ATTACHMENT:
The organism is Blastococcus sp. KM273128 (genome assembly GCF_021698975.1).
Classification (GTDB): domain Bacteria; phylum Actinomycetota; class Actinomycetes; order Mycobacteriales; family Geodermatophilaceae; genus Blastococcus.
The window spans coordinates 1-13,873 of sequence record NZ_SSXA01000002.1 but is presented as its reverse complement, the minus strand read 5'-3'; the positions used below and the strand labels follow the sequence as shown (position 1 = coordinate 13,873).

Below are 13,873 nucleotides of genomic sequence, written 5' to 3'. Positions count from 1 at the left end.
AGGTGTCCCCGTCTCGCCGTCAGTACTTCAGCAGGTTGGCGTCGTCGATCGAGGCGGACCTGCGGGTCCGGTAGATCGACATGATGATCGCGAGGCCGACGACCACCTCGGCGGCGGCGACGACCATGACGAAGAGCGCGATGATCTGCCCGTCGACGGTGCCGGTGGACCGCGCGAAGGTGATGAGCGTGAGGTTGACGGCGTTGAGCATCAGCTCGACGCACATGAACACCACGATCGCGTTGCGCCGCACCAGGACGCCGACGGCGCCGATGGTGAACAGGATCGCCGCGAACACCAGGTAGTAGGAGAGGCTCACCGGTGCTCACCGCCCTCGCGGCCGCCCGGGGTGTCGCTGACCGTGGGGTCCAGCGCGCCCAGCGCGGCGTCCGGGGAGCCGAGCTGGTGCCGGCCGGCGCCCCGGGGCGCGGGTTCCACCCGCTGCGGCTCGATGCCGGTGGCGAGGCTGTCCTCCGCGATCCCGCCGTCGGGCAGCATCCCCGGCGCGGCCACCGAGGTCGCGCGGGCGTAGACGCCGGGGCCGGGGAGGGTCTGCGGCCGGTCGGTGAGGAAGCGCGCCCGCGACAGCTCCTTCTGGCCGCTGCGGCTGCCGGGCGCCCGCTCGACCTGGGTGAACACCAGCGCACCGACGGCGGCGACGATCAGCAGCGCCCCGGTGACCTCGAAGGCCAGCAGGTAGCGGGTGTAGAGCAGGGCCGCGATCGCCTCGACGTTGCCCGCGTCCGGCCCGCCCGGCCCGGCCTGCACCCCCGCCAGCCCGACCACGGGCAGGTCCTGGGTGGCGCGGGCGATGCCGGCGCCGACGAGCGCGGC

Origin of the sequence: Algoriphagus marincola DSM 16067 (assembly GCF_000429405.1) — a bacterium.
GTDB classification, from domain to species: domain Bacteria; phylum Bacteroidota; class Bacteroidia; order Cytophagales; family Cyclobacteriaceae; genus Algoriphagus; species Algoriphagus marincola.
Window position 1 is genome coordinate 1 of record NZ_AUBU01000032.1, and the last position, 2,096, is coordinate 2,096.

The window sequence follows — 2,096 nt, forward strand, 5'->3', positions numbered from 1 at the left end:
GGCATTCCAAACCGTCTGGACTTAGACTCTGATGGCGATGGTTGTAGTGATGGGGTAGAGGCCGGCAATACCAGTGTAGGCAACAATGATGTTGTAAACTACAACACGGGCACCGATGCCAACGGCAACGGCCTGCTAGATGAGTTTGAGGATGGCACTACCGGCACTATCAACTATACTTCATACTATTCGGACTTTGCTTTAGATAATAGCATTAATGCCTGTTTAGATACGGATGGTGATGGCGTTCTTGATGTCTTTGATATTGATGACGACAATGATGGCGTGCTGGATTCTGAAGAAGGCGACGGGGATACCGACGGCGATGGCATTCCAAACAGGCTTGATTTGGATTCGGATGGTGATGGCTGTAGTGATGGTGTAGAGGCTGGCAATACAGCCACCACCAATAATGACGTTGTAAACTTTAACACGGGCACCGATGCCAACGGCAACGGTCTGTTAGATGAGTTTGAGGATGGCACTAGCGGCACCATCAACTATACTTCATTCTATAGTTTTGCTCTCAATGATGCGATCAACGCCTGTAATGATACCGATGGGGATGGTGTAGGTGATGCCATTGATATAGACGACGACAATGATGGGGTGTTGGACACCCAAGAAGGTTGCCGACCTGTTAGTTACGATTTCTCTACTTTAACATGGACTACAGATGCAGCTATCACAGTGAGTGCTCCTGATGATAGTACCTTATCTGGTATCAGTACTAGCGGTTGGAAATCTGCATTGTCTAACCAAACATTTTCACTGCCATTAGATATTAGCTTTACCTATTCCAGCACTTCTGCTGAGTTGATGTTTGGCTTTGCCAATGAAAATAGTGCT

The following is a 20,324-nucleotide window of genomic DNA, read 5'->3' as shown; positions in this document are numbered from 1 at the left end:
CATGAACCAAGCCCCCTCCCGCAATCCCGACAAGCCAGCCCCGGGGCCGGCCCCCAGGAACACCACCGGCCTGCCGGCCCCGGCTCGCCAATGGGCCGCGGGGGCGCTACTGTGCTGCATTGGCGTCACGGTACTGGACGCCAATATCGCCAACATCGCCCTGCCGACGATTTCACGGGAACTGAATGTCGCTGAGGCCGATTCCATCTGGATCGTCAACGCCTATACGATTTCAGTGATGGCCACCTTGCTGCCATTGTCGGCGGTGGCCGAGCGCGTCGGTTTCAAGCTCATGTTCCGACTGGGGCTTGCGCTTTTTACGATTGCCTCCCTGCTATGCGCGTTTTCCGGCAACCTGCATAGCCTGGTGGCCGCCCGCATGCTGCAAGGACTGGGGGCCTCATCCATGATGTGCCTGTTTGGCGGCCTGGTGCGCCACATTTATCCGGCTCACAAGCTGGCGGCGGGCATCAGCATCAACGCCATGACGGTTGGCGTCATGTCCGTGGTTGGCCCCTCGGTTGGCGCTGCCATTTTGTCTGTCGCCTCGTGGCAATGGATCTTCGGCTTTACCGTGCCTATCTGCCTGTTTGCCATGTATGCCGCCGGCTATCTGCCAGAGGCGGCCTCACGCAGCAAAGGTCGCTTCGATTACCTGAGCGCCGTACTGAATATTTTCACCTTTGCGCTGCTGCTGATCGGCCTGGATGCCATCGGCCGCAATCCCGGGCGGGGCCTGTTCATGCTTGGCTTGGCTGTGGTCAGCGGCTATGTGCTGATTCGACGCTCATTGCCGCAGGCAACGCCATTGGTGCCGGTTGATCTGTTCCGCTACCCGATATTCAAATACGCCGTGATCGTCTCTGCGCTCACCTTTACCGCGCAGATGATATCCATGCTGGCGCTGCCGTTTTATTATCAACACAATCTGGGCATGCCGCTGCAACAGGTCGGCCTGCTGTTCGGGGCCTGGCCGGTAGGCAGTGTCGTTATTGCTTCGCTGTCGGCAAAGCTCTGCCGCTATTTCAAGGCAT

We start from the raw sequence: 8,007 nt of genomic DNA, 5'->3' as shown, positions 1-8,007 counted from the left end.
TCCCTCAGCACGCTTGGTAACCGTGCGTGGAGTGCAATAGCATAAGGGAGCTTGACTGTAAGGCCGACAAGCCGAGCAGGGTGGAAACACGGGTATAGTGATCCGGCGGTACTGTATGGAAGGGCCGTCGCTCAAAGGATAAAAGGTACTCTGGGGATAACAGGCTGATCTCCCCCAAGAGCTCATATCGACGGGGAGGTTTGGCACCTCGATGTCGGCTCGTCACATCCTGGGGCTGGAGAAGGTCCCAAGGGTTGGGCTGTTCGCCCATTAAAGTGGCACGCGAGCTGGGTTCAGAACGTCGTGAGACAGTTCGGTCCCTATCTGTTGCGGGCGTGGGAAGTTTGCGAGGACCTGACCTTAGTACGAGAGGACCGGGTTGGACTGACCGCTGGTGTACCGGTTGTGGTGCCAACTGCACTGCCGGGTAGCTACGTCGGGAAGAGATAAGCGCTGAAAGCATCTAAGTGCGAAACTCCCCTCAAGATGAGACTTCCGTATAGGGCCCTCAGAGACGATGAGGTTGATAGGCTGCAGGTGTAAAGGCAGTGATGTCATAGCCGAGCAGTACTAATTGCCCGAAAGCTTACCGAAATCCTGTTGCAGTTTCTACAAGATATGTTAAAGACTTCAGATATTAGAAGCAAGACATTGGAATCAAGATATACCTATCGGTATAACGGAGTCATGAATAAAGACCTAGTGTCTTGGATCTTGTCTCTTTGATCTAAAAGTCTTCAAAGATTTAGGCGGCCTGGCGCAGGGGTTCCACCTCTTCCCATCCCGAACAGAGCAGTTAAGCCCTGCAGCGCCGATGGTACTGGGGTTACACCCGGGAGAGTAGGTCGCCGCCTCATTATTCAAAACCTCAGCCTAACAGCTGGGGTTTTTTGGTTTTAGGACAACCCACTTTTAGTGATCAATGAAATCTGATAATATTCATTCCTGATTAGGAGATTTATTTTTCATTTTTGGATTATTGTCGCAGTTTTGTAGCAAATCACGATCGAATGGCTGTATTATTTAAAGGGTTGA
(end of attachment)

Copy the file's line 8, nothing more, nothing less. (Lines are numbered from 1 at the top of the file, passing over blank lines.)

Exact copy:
Window position 1 is genome coordinate 1 of record NZ_AUBU01000032.1, and the last position, 2,096, is coordinate 2,096.